John and Mr. Kallaher led us into a somberly appointed front room. It was almost more hallway than room, really, except it was too wide to be considered a hall. Anyway, the entire point of it seemed to be to allow people to move on to other rooms, as each wall had no fewer than two doors — including the double doors that led into the building to begin with.
The two doorways to our left didn’t actually have doors in them. I guess that made them more arches than doorways. Through one was an actual hall, decorated with arrangements of what I assumed were silk flowers in dark colors and muted paintings of landscapes. There were at least two more doors off of that one, and when my super-vampire sight skimmed the little brass plaques on them they were identified as restrooms. Through the other arch was a large room — at least as long as the hall had been — with lots of seating and something like a dais at one end. In it I saw Fumiko pacing. Dad was in one of the seats, but he’d turned around when we came in.
Mr. Kallaher gestured toward the large room. “If you’d care for a seat,” he told us, “there are plenty in the viewing room. John, you know your way downstairs.”
John nodded. “I do, but I can wait until we’ve gotten you up to speed, Mitchell. I imagine you’ll have questions, and if we start doing any planning for our next move I’d like to be there for it.” He chuckled, and Mr. Kallaher just shook his head.
“Sounds fair,” Mr. Kallaher said. “And I won’t deny wanting to know exactly what you’ve gotten me into this time, Johnny.” He led us into the viewing room. We followed.
When I came into the room Dad had gotten to his feet. He moved through the rest of the group to sweep me up in a hug. To say I was surprised would have been an understatement, but after a moment of shock I hugged him back. It felt good, like when I was little.
Then he stepped back, holding me at arms’ length by both my shoulders. “Don’t you ever jump out of a moving vehicle again,” my dad ordered me. “You just about gave me a heart attack. Are you alright?” Without waiting for me to answer he started looking me over for injuries. Of course they had all healed, but my clothes were tattered and bloody enough for him to guess how bad things had been.
I opened my mouth, but didn’t know what to say to him. The worry in his eyes was heartbreaking. So too was the strain. It occurred to me, as I closed my mouth without voicing a protest, that I didn’t know if he’d slept last night. Or today, when I’d been dormant. And had there always been so many wrinkles around his eyes?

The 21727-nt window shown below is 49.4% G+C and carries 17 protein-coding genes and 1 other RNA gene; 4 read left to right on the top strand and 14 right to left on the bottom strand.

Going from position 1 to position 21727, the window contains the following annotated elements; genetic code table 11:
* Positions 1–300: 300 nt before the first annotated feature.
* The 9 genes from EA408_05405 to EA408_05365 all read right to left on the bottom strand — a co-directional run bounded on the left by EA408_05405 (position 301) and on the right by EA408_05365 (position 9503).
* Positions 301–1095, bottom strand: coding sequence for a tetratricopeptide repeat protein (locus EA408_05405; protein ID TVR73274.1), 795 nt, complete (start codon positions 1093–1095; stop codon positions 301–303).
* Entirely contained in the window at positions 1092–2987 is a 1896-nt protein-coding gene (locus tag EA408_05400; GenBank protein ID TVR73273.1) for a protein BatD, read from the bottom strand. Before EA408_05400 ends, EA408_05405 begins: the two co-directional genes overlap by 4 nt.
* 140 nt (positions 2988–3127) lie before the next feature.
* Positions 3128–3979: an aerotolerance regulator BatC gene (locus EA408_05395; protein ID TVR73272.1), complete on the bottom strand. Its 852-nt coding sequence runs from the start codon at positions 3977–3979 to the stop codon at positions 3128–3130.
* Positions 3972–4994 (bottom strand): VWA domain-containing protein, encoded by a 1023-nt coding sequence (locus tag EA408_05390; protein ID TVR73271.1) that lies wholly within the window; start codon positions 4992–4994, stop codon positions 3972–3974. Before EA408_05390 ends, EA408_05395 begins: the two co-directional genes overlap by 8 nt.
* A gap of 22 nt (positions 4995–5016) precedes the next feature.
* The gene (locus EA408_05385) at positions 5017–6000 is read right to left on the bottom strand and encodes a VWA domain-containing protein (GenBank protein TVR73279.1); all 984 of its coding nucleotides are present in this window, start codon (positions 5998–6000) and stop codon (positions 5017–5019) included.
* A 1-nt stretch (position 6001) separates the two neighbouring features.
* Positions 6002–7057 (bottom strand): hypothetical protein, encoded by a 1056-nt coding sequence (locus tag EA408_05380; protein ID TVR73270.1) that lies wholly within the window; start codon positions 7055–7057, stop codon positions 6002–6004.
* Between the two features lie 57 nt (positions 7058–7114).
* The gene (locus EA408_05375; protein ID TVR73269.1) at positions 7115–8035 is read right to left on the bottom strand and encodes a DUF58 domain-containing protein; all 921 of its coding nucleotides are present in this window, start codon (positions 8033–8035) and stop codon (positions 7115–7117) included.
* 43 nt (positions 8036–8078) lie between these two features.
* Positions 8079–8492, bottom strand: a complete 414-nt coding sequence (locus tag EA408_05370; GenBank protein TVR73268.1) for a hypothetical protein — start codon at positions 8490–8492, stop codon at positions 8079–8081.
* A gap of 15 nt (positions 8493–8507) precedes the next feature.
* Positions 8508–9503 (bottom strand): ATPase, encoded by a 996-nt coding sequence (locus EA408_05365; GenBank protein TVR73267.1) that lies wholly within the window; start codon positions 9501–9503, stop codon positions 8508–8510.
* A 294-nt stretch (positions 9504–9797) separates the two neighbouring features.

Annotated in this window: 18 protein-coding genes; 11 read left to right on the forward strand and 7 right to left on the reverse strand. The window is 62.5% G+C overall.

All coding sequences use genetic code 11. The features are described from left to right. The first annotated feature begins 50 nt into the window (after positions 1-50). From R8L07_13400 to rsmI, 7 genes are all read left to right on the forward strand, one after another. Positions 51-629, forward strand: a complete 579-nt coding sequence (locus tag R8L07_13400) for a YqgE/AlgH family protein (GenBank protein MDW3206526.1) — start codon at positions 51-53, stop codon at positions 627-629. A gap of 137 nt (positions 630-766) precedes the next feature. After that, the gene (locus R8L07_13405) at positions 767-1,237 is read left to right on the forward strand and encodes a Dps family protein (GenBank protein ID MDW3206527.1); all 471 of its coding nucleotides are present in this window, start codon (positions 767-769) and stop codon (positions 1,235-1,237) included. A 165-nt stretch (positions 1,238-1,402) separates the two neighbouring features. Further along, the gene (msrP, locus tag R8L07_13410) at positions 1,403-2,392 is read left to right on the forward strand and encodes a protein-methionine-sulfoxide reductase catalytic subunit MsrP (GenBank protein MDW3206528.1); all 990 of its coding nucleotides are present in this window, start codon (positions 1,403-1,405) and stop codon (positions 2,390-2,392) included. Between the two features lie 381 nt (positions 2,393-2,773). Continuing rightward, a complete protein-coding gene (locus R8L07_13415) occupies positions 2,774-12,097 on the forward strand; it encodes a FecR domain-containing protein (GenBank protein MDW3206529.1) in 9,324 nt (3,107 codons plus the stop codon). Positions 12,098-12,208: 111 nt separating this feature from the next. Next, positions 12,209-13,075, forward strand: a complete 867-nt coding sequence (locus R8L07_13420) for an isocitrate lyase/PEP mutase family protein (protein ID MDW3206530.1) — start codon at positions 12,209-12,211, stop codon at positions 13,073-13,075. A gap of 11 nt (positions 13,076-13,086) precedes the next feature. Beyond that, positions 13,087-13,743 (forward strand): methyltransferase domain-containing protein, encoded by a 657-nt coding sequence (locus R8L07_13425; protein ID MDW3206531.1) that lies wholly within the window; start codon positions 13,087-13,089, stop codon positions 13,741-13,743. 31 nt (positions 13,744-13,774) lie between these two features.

I knew I should have been full of adrenaline, left over from my recent fight with Adrian and his cronies, but I felt oddly subdued. I was used to thinking of my dad as old — I’ve thought that ever since I was able to realize the difference between ‘my age’ and ‘older than me.’ But this was the first time that it really hit me what it meant that he wasn’t young. Guiltily, I remembered how he’d rushed to my side when I’d fallen dormant, even though he’d been half-convinced I was an evil undead abomination at the time. I’d probably aged him a few extra years in just the past couple days, what with all the worry I’d put him through.
“I’m okay,” I said quietly. Around us the others had descended on the viewing room’s seats. In short order the neat rows of chairs had been broken apart by enough to match our numbers. Those chairs were arranged in a circle and everyone else sat while Dad studied my eyes. I didn’t know what he was looking for.
Maybe some sign that his little girl really was somewhere inside this person who went around flipping over trucks and jumping out of cars and beating up soldiers and drinking blood?
Finally he took a deep, shaky breath and let it out in a slow sigh. “Alright,” Dad said. “Just… don’t do that again.” I lowered my eyes. I knew he wasn’t talking about jumping out of cars now. He was telling me not to scare him like that again. And I knew — we both knew — I wasn’t going to get a choice about it.
Not with Director Lewellan still out there, orchestrating his inexplicable vendetta against me.
“I won’t,” I said — feeling guilty for the lie — and Dad let me go. He knew it was a lie, too, but it was the best I could do. Why was it that so often — even when I’d been alive! — the best I could do just wasn’t enough?
I turned away and sat down. Benjamin had provided an empty seat for me next to him. There was another one next to John for Dad.
I guess I could have sat next to John instead, which made me scowl at myself. I was not going to read too much into sitting next to Ben. I wasn’t. I…
Oh, who was I kidding? I was. But I tried to ignore it, stuffing it down so my subconscious could deal with it while John started explaining the situation to Mr. Kallaher.
Mr. Kallaher exclaimed in surprise — possibly disbelief — once, when John explained how I had killed Mr. Salvatore and been turned myself. John’s retelling of events left out a few things that I hadn’t brought him up to speed on myself — like Megan being my first blood instead of Hans — but other than that it was a pretty good summary of what I’d been going through for the past few days.
Benjamin, I noticed, didn’t correct John when he called me were-blooded. Neither did Fumiko or my Dad, which made me frown. I’d resolved earlier to come clean to John on all the details, including the big one about my first blood belonging to a fae. I still intended to — but I didn’t know Mr. Kallaher, and I was just paranoid enough that I didn’t interrupt since no one else had.
When John was finished Mr. Kallaher looked to me for confirmation. I just nodded. “That’s close enough, minus all the details that would take forever to go over.” Like the real extent of my abilities and the potential power I was starting to realize I would have in a few centuries. Assuming I lasted that long, anyway.
Mr. Kallaher stared at me for a minute and then shook his head. “What a mess,” he muttered to himself. Then he cleared his throat and addressed the rest of us. “Unfortunately, I at least can see how that would happen. I wasn’t one of Salvatore’s donors — he always had an eye for the ladies — but I was a part of his regiment in the war. I know some of the things he’s gone through, the choices he’s had to make, and I could probably offer an educated guess or two as to what pushed him to stay on the edge of his hunger. For a vampire as old as he was, it wouldn’t even take much of a slip in self-control to get addicted to not feeling the weight of the past.”
“As for Lewellan…” Mr. Kallaher leaned forward in his seat, propping himself on his cane. “I can speculate there as well. During the war vampires were too rare a resource to let cluster up, but Lewellan and Salvatore always managed to keep in touch. They were both known for being politically neutral, but I could see them having each other’s backs. An informal alliance, if you will. In any case, what Director Lewellan is doing is wrong.”